Minerols.) iron ore is found in considerable quantities in Bristol and Plymonth counties. Quarries of marble have been opened in Stockbridge, and in other towns of Berkshire county. Great quantities of beautiful granite are found in Chelmsford and Tyngsborough, near the banks of the Middlesex canal; it is much used for building in Boston and other places.

Rivers.) Connecticut river traverses, the western part of the state from north to south and passes joto Conneciicut. The Merrimack comes from New-Hampshire, and running in a north

easterly direction about 50 miles, falls into the ocean below Newburyport. Ipswich river is a small stream, which falls into the ocean 9 miles south of the Merrimack. Charles river falls into Boston harbor between Boston and Charlestown, after a northeasterly course of 40 miles. It is payigable to Watertown, 7 miles. Neponset river falls into Boston harbor on the south side of the town. It is navigable for ressels of 150 tons to Milton, 4 miles. Taunton river rises in Plymouth county, and after a S. W. course of 50 miles falls into Narraganşett bay. It is navigable for small ressels to Taunton, 20 miles.

The principal tributaries of the Connecticut from this state are, Westfield river, which rises in the northern part of Berkshire county, and running in a S. E. direction joins it at West Spring; field near the southern boundary; Deerfield river, which rises in Bennington county in Vermont, and running S. E. empties itself between Deerfield and Greenfield near the northern boundary ; Millers river, which empties itself from the east side, above Deerfield river; and the Chickapee, which rises in Worcester county, and running S. W. empties itself at Springfield, above the mouth of Westfield river.

The principal tributaries of the Merrimack from this state are, the Nashua, which rises in Worcester county and running N. E. iuto New-Hampshire, empties itselt near the southern boundary of that state ; and Concord river, which is formed by the union of two small rivers at Concord and running N. E. empties itself 15 or 20 miles below the Nashua.

The Hooestennuc rises in the northern part of Berkshire county and flows south into Connecticut, draining the waters of the yalley included between the Green mountain range on the east and the Taghkaonuc range on the west.

Cunals.) Middlesex canal is wholly within the county of Mid dlesex. It connects Boston harbor with Merrimack river. It is supplied with water by Concord river which it crosses op its surface. From that river, southward, it descends 107 feet by 13 locks, to the tide water of Boston harhor; and from that river, northward, it descends 21 feet by 3 locks, to the level of Merrimack river.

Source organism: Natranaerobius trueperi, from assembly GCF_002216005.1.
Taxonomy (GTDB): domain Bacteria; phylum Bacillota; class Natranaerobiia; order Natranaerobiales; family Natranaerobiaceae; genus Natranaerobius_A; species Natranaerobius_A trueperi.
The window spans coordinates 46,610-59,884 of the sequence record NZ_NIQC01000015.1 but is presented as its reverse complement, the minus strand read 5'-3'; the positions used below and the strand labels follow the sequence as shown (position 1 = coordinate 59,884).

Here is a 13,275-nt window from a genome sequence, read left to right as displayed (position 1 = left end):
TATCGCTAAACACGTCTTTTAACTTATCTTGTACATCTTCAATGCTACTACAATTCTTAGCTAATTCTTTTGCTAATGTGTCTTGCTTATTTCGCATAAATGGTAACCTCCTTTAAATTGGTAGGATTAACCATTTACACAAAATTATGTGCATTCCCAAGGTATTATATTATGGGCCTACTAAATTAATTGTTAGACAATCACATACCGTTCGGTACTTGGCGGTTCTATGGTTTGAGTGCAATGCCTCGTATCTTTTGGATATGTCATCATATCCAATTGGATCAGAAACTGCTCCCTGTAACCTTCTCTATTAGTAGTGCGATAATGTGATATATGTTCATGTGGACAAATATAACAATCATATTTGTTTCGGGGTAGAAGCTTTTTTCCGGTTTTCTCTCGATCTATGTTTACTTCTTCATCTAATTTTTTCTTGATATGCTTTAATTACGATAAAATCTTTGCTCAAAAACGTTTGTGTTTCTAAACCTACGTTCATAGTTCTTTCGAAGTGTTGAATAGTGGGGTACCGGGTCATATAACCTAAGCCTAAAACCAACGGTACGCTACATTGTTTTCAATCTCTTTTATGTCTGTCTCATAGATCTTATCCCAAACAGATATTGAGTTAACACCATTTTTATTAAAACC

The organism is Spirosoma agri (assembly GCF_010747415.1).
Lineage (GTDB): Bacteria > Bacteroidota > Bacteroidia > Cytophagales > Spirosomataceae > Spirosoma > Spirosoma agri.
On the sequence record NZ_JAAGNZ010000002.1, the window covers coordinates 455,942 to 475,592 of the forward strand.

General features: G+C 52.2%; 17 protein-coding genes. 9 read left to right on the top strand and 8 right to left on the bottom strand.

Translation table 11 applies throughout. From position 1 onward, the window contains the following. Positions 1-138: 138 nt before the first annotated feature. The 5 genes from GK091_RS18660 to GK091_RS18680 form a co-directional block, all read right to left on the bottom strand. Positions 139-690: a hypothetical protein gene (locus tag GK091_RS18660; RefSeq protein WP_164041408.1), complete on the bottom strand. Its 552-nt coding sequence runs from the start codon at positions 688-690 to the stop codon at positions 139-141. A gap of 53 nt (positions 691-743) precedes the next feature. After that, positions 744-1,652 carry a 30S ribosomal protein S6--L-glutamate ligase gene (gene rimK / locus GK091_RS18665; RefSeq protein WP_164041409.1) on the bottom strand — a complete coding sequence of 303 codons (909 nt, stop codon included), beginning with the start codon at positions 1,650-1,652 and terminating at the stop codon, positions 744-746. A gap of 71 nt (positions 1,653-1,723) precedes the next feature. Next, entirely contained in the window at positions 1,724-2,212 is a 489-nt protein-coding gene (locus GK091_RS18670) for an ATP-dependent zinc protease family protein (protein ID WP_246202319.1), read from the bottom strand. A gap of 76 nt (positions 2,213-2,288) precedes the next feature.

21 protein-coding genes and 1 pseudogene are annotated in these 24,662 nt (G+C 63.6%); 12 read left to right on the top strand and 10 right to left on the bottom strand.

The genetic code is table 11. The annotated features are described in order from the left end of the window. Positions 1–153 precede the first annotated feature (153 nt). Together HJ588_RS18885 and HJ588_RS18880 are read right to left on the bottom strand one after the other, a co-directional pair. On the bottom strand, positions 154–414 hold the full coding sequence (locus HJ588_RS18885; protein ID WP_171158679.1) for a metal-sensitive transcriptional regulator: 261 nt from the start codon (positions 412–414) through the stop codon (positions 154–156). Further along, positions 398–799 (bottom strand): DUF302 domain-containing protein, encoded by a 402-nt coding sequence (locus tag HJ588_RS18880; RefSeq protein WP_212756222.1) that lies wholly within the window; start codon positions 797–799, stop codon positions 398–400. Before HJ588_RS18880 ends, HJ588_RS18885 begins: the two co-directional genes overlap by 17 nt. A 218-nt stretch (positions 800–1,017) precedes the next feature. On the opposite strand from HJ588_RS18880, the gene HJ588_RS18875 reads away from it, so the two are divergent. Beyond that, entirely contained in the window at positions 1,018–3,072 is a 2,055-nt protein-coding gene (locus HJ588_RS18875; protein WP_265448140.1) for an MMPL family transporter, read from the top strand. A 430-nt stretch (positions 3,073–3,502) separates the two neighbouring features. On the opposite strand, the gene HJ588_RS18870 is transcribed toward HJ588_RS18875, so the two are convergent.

The canal is 31 miles long, 24 feet wide on the surface, and 4 feet deep. It was commenced in 1793 and completed in 1804 at an expense of more than $700,000. By this canal and Merrimack river an easy communication is opened between Boston and the interior of New-Hampshire.

There is a canal around the falls in Connecticut river at South Hadley. In one place it is cut through the solid rock more than 40 feet deep and 300 feet in length. There are other falls in the Connecticut above and below South Hadley, wbich have been overcome by canals, dams and other improvements, so that the river is now navigable for boats through the whole of its course in this state, and as high as Bath in New-Hainpshire.

A canal for sloops from Buzvard's bay to Barnstable bay through the isthmus of cape Cod has long been in contemplation, and in 1818 a company was incorporated to carry the plan into

execution. The great object is to shorten the voyage between Boston and the southern ports, and to avoid the dangerous navigation around cape Cod, which has heretofore occasioned the destruction of much property and many lives.

Chief Towns. Boston, the capital of the state, and the largest town in New-England, is pleasantly situated at the bottom of Massachusetts bay, on a peninsula of an uneven surface, 2 miles long, and in the widest part about one mile wide. The harbor is one of the best in the United States. It has sufficient depth of water for the largest vessels at all times of lide, and is accessible at all seasons of the year. It is safe from every wind, and so capacious that it will allow 500 vessels to ride at anchor, while the entrance je so narrow as scarcely to admit two ships abreast. The entrance is well defended by Fort Independence and Fort Warren.

There are four bridges connecting Boston with the adjacent towns. Charles river bridge, which connects it with Charlestown on the north, is 1503 feet long; 42 broad, and stands on 75 piers. West Boston bridge, connecting it with Cambridgeport on the west, is 3,483 feet long, and stands on 180 piers. Cragie's bridge is between these two, and connecis it with Cambridge. A mill-dam,nearly two miles long and 50 feet wide ,was completed in 1821 across the bay on the S. W. side of the city, at an expense of about $500,000. The object of it is to open a new avepre, and also to create a water power sufficient to put in operation extensive tide mills and other water works.